Tales From a Gypsy Soul
I spent an extraordinary two years traveling and subletting until I recently “settled down” in my new apartment. Recently I was going through some old writing and found this piece, written in the throws of that gypsy lifestyle. Here’s a little flashback to that time…
This week I entered my next but not final sublet of 2011. Since January I’ve lived in nine places, including a couple of week-long stints on couches, and over the past year I’ve experienced the majority of the neighborhoods in NYC. It’s been a stressful and tiring lifestyle at times, yet I’ve learned more in the past eight months than most people will over the course of their life. The current sublet situation is by far the most interesting. I am sharing a very nice high rise apartment in Williamsburg with three other roommates, none of whom I have met yet. I moved my things in yesterday when I was at work, came home last night to an empty house, and woke up this morning to silence. It is completely bizarre. The only signs of life have been fresh water marks in the shower, indicating that someone snuck in early to at least clean themselves.
Living as a gypsy is no joke. The word itself sounds very exotic and exciting, but the reality is that you are completely unstable and unsettled for an indefinite period of time. Just as you get adjusted to an apartment or neighborhood it’s time to head out and learn somewhere new. You spend an inappropriate amount of time on Craigslist desperately searching for a new place to call home, dealing with rejection on a consistent basis as you discover someone has beat you to the alleged room of your dreams and praying that you will find another option ASAP before you have to move all your shit back to NJ and commute.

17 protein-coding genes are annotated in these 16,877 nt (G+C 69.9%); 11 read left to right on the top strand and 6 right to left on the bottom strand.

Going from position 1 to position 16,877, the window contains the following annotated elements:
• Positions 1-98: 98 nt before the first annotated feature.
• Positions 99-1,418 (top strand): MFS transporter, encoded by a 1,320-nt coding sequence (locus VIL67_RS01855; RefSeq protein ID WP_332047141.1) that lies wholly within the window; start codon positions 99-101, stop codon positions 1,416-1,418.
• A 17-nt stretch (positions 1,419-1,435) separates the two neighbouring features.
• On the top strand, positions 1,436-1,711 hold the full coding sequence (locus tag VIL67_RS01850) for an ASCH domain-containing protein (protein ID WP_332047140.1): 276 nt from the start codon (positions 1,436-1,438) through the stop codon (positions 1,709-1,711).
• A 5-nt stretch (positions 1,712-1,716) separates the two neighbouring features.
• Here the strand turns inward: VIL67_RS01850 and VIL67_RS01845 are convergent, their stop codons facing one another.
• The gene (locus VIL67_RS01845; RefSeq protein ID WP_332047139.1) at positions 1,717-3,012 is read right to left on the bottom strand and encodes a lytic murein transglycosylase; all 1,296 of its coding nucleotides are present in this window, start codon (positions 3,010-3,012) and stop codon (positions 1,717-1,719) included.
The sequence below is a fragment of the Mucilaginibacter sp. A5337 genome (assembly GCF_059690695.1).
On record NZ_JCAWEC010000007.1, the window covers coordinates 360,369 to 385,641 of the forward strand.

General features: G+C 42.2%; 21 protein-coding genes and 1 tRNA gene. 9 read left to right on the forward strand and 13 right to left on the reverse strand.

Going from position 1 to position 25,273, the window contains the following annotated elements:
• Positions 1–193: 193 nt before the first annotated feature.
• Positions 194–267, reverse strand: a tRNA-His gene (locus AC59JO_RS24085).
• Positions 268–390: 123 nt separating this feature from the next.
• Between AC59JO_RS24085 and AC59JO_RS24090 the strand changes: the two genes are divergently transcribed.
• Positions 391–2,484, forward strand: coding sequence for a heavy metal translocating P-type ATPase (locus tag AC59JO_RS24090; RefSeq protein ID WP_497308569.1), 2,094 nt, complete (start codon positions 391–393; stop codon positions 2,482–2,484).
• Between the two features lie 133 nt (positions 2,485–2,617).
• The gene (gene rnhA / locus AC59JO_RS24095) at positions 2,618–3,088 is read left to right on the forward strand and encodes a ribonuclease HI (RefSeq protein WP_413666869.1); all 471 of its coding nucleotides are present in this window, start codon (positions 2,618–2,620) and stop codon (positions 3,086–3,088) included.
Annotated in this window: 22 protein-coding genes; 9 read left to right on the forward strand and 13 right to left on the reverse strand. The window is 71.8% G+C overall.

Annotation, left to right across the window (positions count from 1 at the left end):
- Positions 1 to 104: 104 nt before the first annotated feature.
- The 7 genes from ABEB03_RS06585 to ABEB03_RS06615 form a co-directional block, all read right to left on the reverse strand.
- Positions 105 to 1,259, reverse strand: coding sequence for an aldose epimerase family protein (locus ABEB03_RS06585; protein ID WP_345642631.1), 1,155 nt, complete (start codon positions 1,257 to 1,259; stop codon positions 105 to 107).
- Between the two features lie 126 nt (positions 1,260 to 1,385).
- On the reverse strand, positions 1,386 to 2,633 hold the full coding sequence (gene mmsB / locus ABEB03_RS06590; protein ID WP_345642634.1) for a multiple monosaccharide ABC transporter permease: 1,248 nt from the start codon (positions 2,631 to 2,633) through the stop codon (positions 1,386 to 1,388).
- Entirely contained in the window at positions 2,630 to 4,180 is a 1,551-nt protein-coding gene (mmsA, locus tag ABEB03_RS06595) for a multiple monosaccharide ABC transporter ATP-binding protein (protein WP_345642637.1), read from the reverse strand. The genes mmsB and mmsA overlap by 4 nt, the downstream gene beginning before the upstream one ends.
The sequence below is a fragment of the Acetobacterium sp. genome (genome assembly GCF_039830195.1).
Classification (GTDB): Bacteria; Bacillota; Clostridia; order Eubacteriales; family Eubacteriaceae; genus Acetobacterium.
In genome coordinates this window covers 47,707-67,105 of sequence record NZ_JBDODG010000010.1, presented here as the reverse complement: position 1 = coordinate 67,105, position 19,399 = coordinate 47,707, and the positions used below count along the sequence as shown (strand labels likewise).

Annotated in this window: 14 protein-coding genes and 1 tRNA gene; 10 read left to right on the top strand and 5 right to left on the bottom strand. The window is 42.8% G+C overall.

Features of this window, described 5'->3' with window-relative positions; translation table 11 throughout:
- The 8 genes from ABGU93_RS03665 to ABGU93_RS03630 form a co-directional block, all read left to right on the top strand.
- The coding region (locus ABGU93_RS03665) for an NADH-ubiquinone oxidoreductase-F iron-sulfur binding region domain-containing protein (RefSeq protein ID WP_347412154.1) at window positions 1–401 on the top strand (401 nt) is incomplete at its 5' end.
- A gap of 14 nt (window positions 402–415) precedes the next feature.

Many artists I’ve encountered, interviewed, and bonded with over the years have expressed an understanding and empathy for this particular living situation, as they’ve also lived as gypsies at some point during their tumultuous and unpredictable career. In honor of those who’ve proudly marched the streets of NYC, suitcase, laptop, and instrument/equipment of choice in tow, I’ve compiled a list of the most important things I’ve learned over the past year as a vagabond. Learn, laugh and enjoy.
1. It doesn’t happen overnight. Finding an apartment on Craigslist to sublet is more difficult and emotionally draining than dating in NYC. You will encounter days, if not weeks, of grief and frustration as you dart all over the five boroughs trying to get your deposit in before another rips it out from underneath you. Often you’ll be cancelled on just hours before the appointment, or even worse you will be left hanging as they ask every person they know just to make sure a “friend” isn’t interested. Keep your chin up. Just like that tool that blew you off three hours before your date, it just wasn’t meant to be.